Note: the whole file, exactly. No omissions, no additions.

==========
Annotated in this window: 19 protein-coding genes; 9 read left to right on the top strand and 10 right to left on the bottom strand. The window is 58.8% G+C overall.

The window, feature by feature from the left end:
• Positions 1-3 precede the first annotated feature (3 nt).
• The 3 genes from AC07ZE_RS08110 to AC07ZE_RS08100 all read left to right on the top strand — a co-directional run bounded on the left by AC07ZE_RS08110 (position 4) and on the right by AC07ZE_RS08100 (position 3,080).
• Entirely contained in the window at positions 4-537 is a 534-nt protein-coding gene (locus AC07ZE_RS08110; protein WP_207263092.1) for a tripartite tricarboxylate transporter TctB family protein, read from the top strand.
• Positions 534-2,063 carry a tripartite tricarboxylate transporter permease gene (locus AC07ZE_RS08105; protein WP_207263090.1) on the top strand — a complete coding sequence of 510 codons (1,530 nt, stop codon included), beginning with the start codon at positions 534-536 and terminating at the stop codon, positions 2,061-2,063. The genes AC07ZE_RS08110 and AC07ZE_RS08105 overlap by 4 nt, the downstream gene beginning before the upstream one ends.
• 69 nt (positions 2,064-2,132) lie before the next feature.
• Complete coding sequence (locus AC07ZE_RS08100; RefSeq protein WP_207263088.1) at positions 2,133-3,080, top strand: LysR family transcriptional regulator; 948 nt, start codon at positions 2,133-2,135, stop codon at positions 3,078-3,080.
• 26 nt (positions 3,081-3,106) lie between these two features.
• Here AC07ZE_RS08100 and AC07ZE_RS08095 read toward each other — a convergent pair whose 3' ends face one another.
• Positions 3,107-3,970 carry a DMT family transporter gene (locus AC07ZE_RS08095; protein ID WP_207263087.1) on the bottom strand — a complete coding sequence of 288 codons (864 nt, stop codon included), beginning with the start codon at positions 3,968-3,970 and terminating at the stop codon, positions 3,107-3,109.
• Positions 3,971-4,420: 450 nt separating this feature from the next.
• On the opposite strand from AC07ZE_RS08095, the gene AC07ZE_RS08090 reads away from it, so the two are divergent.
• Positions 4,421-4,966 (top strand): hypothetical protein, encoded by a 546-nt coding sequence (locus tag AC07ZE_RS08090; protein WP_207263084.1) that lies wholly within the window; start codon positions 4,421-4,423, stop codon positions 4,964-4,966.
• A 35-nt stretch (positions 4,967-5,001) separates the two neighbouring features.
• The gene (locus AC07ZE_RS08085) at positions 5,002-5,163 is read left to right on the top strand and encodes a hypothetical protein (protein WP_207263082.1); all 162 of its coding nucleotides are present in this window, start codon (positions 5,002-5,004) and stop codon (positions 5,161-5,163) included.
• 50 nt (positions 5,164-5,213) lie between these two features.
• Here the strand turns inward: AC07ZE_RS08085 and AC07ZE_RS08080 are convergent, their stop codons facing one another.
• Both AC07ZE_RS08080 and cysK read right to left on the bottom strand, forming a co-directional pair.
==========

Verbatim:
Annotated in this window: 19 protein-coding genes; 9 read left to right on the top strand and 10 right to left on the bottom strand. The window is 58.8% G+C overall.

The window, feature by feature from the left end:
• Positions 1-3 precede the first annotated feature (3 nt).
• The 3 genes from AC07ZE_RS08110 to AC07ZE_RS08100 all read left to right on the top strand — a co-directional run bounded on the left by AC07ZE_RS08110 (position 4) and on the right by AC07ZE_RS08100 (position 3,080).
• Entirely contained in the window at positions 4-537 is a 534-nt protein-coding gene (locus AC07ZE_RS08110; protein WP_207263092.1) for a tripartite tricarboxylate transporter TctB family protein, read from the top strand.
• Positions 534-2,063 carry a tripartite tricarboxylate transporter permease gene (locus AC07ZE_RS08105; protein WP_207263090.1) on the top strand — a complete coding sequence of 510 codons (1,530 nt, stop codon included), beginning with the start codon at positions 534-536 and terminating at the stop codon, positions 2,061-2,063. The genes AC07ZE_RS08110 and AC07ZE_RS08105 overlap by 4 nt, the downstream gene beginning before the upstream one ends.
• 69 nt (positions 2,064-2,132) lie before the next feature.
• Complete coding sequence (locus AC07ZE_RS08100; RefSeq protein WP_207263088.1) at positions 2,133-3,080, top strand: LysR family transcriptional regulator; 948 nt, start codon at positions 2,133-2,135, stop codon at positions 3,078-3,080.
• 26 nt (positions 3,081-3,106) lie between these two features.
• Here AC07ZE_RS08100 and AC07ZE_RS08095 read toward each other — a convergent pair whose 3' ends face one another.
• Positions 3,107-3,970 carry a DMT family transporter gene (locus AC07ZE_RS08095; protein ID WP_207263087.1) on the bottom strand — a complete coding sequence of 288 codons (864 nt, stop codon included), beginning with the start codon at positions 3,968-3,970 and terminating at the stop codon, positions 3,107-3,109.
• Positions 3,971-4,420: 450 nt separating this feature from the next.
• On the opposite strand from AC07ZE_RS08095, the gene AC07ZE_RS08090 reads away from it, so the two are divergent.
• Positions 4,421-4,966 (top strand): hypothetical protein, encoded by a 546-nt coding sequence (locus tag AC07ZE_RS08090; protein WP_207263084.1) that lies wholly within the window; start codon positions 4,421-4,423, stop codon positions 4,964-4,966.
• A 35-nt stretch (positions 4,967-5,001) separates the two neighbouring features.
• The gene (locus AC07ZE_RS08085) at positions 5,002-5,163 is read left to right on the top strand and encodes a hypothetical protein (protein WP_207263082.1); all 162 of its coding nucleotides are present in this window, start codon (positions 5,002-5,004) and stop codon (positions 5,161-5,163) included.
• 50 nt (positions 5,164-5,213) lie between these two features.
• Here the strand turns inward: AC07ZE_RS08085 and AC07ZE_RS08080 are convergent, their stop codons facing one another.
• Both AC07ZE_RS08080 and cysK read right to left on the bottom strand, forming a co-directional pair.